Posted: Sat 18th May 2024

North Wales Rural Crime Team leads pioneering dog DNA project to stop livestock attacks

News and Info from Deeside, Flintshire, North Wales

A number of police forces are joining a pioneering project which was “born North Wales” and aimed at combating livestock attacks through canine DNA analysis.

The project, led by Liverpool John Moores University in collaboration with the North Wales Police Rural Crime Team, is expanding its reach nationally, working alongside farmers and veterinarians to improve the collection and analysis of DNA from dogs suspected of attacking livestock.

Launched in 2021, the Canine DNA Recovery Project (CDnaRP) seeks to identify dogs involved in livestock attacks by swabbing injured or deceased animals at crime scenes.

University researchers then analyse these samples to isolate the DNA of the offending dog.

The project’s expansion is seen as a significant step forward in addressing the devastation caused by such attacks.

The initiative is closely linked to the proposed Dogs (Protection of Livestock) Amendment Bill currently under consideration in Parliament.

The bill would empower police officers to collect DNA samples from suspected dogs to compare with DNA found at attack scenes, enhancing the ability to prosecute offenders.

North Wales Police Rural Crime Team PC Dave Allen, who also serves as the National Police Chiefs’ Council Secretary for Livestock Offences, expressed his enthusiasm for the project.

“This is an exciting project with lots of potential for an offence that can be devastating for all parties involved.”

“It is a project that was born in North Wales as a direct result of the issues our rural community and Rural Crime Team encountered, I am pleased to see the project going nationwide.”

“The science being developed is a core component of the proposed Dogs protection of Livestock Amendment bill currently going through the UK parliament.”

“The direct input from our rural communities and Rural Crime Team will assist other such communities all over England and Wales for generations to come.”

As part of the project, early evidence kits will be distributed to ten police forces across England and Wales this summer.

These kits, designed for use by officers, vets, and farmers, allow for the quick collection of DNA at the scene of an attack. PC Allen highlighted the importance of these kits, stating,

“These kits are an exciting development and can be utilised for an issue that causes major concern to our UK rural communities.”

Dr. Nick Dawnay, the lead researcher from Liverpool John Moores University, emphasised the challenges faced in collecting forensic samples from often remote attack locations.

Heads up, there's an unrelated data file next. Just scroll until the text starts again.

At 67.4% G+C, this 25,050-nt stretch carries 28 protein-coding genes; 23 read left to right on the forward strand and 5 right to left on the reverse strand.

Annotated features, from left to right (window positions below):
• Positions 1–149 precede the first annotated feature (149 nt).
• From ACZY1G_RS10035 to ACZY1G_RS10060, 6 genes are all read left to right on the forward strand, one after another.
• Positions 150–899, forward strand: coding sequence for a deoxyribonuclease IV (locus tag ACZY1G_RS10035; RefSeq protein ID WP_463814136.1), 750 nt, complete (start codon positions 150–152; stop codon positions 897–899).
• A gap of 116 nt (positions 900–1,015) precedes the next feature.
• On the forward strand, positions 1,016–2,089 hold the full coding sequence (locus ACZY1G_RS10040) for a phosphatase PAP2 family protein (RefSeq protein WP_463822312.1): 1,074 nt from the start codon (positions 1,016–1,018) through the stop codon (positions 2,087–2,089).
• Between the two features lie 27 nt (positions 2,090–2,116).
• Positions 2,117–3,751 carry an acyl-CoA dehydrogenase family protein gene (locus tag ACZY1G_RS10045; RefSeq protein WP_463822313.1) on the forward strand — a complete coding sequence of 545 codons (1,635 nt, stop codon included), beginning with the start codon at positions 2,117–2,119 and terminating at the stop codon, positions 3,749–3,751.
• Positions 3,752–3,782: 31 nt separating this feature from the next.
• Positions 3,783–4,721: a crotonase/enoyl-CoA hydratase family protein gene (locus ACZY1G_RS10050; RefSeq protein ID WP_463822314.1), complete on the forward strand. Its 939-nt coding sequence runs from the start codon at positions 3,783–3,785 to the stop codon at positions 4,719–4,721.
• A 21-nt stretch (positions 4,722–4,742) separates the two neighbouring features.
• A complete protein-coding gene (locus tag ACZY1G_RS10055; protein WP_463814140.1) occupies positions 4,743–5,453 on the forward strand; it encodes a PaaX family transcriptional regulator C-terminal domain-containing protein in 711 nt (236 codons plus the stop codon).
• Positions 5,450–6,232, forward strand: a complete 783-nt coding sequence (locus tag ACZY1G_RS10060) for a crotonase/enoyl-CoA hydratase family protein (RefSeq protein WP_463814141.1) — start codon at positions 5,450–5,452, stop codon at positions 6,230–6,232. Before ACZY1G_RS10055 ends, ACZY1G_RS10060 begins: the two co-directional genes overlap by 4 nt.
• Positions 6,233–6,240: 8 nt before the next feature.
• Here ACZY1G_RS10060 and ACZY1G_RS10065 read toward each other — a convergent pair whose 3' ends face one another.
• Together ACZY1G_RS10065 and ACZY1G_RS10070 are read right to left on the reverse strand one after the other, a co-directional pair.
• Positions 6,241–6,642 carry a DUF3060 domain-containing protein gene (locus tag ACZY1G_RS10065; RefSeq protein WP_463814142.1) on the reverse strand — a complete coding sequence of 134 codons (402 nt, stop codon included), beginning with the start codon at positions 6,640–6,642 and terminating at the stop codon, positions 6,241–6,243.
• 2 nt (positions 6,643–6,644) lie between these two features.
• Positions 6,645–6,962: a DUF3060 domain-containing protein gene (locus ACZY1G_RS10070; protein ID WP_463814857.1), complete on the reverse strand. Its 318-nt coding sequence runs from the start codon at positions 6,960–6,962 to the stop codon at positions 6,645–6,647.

“Our rural crime police can’t always attend scenes in a timely manner, so quite often no forensic sample is collected from the injured or deceased livestock.”

“The DNA of an offending dog will not last long on an animal exposed to the elements or on a dead carcass that has been disturbed or moved,” he explained.

The project has garnered support from key agricultural organisations. Hannah Binns, NFU Mutual Rural Affairs Specialist, noted the significant impact of dog attacks on livestock.

She said: “Alarmingly, UK farm animals worth an estimated £2.4 million were severely injured and killed by dog attacks last year.”

“Not only do these attacks cause unnecessary suffering to livestock, but can traumatise farmers and their families as they deal with the aftermath.”

Nicola Noble, Project Manager at the National Sheep Association (NSA) said: “NSA surveys as part of its sheep worrying awareness raising campaigns have highlighted that sheep attacks by dogs are increasing over the years and more disturbingly becoming the norm for sheep farmers.”

“This needs to change urgently.”

Hannah Binns added: “All dogs are capable of chasing, attacking and killing farm animals, regardless of breed, size or temperament.”

“That is why it is so important people keep their pets on leads wherever livestock may be present.”

The success of the project hinges on the widespread adoption and validation of these evidence kits.

While currently intended for research use, their potential for future evidence collection could significantly aid in the prosecution of offenders and provide much-needed relief to affected farmers.

Kits will be distributed through participating police forces and agricultural organisations, including NFU Mutual, the National Sheep Association, and the National Farmers Union Wales.

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